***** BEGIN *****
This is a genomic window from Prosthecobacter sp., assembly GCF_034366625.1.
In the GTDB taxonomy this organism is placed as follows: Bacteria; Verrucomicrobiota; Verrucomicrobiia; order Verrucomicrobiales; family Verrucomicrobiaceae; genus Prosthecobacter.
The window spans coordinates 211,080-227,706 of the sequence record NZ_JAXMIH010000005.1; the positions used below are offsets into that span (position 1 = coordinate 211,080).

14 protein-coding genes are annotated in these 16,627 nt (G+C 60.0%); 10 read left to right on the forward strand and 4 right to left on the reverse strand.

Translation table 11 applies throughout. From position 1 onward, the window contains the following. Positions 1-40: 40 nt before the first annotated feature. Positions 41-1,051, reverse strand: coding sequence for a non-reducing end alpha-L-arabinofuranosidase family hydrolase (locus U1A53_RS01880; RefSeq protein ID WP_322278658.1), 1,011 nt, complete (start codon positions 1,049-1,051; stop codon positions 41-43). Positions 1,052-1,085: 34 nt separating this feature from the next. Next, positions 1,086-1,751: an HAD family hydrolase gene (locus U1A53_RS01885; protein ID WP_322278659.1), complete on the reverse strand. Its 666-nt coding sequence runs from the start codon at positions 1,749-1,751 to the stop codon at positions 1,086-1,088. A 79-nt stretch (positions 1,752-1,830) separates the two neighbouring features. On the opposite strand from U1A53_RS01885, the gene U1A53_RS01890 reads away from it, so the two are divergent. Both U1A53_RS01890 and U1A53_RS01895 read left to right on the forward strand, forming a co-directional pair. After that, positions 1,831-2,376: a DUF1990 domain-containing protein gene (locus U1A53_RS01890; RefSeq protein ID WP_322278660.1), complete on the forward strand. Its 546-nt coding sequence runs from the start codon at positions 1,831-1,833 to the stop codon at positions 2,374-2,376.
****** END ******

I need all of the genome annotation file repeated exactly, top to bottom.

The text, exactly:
This is a genomic window from Prosthecobacter sp., assembly GCF_034366625.1.
In the GTDB taxonomy this organism is placed as follows: Bacteria; Verrucomicrobiota; Verrucomicrobiia; order Verrucomicrobiales; family Verrucomicrobiaceae; genus Prosthecobacter.
The window spans coordinates 211,080-227,706 of the sequence record NZ_JAXMIH010000005.1; the positions used below are offsets into that span (position 1 = coordinate 211,080).

14 protein-coding genes are annotated in these 16,627 nt (G+C 60.0%); 10 read left to right on the forward strand and 4 right to left on the reverse strand.

Translation table 11 applies throughout. From position 1 onward, the window contains the following. Positions 1-40: 40 nt before the first annotated feature. Positions 41-1,051, reverse strand: coding sequence for a non-reducing end alpha-L-arabinofuranosidase family hydrolase (locus U1A53_RS01880; RefSeq protein ID WP_322278658.1), 1,011 nt, complete (start codon positions 1,049-1,051; stop codon positions 41-43). Positions 1,052-1,085: 34 nt separating this feature from the next. Next, positions 1,086-1,751: an HAD family hydrolase gene (locus U1A53_RS01885; protein ID WP_322278659.1), complete on the reverse strand. Its 666-nt coding sequence runs from the start codon at positions 1,749-1,751 to the stop codon at positions 1,086-1,088. A 79-nt stretch (positions 1,752-1,830) separates the two neighbouring features. On the opposite strand from U1A53_RS01885, the gene U1A53_RS01890 reads away from it, so the two are divergent. Both U1A53_RS01890 and U1A53_RS01895 read left to right on the forward strand, forming a co-directional pair. After that, positions 1,831-2,376: a DUF1990 domain-containing protein gene (locus U1A53_RS01890; RefSeq protein ID WP_322278660.1), complete on the forward strand. Its 546-nt coding sequence runs from the start codon at positions 1,831-1,833 to the stop codon at positions 2,374-2,376.